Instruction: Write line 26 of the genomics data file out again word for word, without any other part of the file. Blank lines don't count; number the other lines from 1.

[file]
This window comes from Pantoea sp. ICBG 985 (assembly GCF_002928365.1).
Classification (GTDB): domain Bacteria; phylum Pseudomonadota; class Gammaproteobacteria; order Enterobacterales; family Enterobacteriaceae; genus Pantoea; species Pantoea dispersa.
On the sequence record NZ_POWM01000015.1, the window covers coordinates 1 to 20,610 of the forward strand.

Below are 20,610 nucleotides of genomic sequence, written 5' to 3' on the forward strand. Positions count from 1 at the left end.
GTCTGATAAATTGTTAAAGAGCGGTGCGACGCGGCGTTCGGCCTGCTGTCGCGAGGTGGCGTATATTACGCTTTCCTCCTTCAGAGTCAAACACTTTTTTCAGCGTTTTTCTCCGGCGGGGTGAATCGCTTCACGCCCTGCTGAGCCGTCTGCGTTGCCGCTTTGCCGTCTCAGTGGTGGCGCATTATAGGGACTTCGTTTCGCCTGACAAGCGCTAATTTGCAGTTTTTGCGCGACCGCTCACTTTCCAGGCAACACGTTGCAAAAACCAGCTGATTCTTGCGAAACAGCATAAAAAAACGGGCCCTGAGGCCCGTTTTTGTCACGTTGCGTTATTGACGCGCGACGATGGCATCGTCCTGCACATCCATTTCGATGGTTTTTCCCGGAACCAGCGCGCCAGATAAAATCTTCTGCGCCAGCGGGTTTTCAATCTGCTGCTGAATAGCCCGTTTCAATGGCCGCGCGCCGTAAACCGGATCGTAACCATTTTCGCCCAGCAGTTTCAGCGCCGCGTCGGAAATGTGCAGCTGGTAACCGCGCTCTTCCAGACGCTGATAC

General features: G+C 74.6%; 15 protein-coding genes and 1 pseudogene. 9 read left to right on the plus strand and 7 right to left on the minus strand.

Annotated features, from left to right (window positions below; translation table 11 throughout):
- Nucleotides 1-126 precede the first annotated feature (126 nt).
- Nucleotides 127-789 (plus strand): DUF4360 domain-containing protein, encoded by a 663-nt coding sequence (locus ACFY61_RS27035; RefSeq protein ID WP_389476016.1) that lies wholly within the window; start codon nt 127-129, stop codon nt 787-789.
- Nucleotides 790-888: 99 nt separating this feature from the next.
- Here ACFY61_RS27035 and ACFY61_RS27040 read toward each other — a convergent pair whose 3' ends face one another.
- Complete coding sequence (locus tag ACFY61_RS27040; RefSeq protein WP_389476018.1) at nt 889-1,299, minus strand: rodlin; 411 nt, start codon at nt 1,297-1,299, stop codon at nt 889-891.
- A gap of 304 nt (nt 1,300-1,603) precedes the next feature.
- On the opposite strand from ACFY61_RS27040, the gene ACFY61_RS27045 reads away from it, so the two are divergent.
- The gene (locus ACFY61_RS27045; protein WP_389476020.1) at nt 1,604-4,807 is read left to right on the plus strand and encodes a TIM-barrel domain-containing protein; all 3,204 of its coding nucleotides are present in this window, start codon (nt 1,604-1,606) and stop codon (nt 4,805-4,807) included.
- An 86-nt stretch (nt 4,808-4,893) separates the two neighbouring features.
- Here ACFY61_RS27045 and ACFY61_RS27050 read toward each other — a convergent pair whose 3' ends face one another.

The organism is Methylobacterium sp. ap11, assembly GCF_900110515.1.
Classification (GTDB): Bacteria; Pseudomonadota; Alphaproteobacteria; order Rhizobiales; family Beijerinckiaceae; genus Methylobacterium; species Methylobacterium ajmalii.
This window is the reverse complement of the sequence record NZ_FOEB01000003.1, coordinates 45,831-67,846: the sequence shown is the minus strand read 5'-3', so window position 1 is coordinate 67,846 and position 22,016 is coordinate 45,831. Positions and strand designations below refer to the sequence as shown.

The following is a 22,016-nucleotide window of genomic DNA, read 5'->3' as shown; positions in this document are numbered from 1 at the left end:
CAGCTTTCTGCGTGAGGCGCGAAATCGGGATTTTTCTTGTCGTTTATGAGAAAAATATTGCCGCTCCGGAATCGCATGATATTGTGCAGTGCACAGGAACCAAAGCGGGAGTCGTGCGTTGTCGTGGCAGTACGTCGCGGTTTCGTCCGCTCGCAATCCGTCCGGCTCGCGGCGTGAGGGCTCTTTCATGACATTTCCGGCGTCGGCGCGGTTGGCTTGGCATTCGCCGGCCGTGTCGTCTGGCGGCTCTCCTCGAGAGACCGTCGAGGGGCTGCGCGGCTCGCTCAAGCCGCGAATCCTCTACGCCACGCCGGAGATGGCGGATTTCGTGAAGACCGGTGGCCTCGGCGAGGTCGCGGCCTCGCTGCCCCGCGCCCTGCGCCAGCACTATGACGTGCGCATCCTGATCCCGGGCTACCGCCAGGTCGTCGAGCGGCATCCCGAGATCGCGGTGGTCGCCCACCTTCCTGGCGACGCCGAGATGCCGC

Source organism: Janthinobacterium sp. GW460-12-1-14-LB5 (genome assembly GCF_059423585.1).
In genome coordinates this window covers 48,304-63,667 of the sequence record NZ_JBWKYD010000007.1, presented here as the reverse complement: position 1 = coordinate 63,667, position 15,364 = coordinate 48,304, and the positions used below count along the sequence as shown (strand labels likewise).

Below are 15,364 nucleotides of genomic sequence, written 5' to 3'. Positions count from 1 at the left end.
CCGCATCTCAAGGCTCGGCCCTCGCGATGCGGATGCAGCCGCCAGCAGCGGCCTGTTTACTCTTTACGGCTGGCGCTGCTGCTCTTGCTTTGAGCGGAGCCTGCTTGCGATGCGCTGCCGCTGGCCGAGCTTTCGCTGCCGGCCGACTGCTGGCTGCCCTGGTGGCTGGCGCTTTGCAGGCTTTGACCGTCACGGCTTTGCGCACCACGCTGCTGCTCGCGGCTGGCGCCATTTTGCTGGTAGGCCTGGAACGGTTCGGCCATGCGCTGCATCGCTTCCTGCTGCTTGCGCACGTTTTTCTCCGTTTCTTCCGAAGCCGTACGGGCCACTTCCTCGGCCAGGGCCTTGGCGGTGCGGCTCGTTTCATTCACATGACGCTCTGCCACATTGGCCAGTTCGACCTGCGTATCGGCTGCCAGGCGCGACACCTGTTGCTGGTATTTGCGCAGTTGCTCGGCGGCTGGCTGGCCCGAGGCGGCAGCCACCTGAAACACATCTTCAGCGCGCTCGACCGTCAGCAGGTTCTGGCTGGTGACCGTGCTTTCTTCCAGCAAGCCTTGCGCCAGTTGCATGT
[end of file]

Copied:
CCGCATCTCAAGGCTCGGCCCTCGCGATGCGGATGCAGCCGCCAGCAGCGGCCTGTTTACTCTTTACGGCTGGCGCTGCTGCTCTTGCTTTGAGCGGAGCCTGCTTGCGATGCGCTGCCGCTGGCCGAGCTTTCGCTGCCGGCCGACTGCTGGCTGCCCTGGTGGCTGGCGCTTTGCAGGCTTTGACCGTCACGGCTTTGCGCACCACGCTGCTGCTCGCGGCTGGCGCCATTTTGCTGGTAGGCCTGGAACGGTTCGGCCATGCGCTGCATCGCTTCCTGCTGCTTGCGCACGTTTTTCTCCGTTTCTTCCGAAGCCGTACGGGCCACTTCCTCGGCCAGGGCCTTGGCGGTGCGGCTCGTTTCATTCACATGACGCTCTGCCACATTGGCCAGTTCGACCTGCGTATCGGCTGCCAGGCGCGACACCTGTTGCTGGTATTTGCGCAGTTGCTCGGCGGCTGGCTGGCCCGAGGCGGCAGCCACCTGAAACACATCTTCAGCGCGCTCGACCGTCAGCAGGTTCTGGCTGGTGACCGTGCTTTCTTCCAGCAAGCCTTGCGCCAGTTGCATGT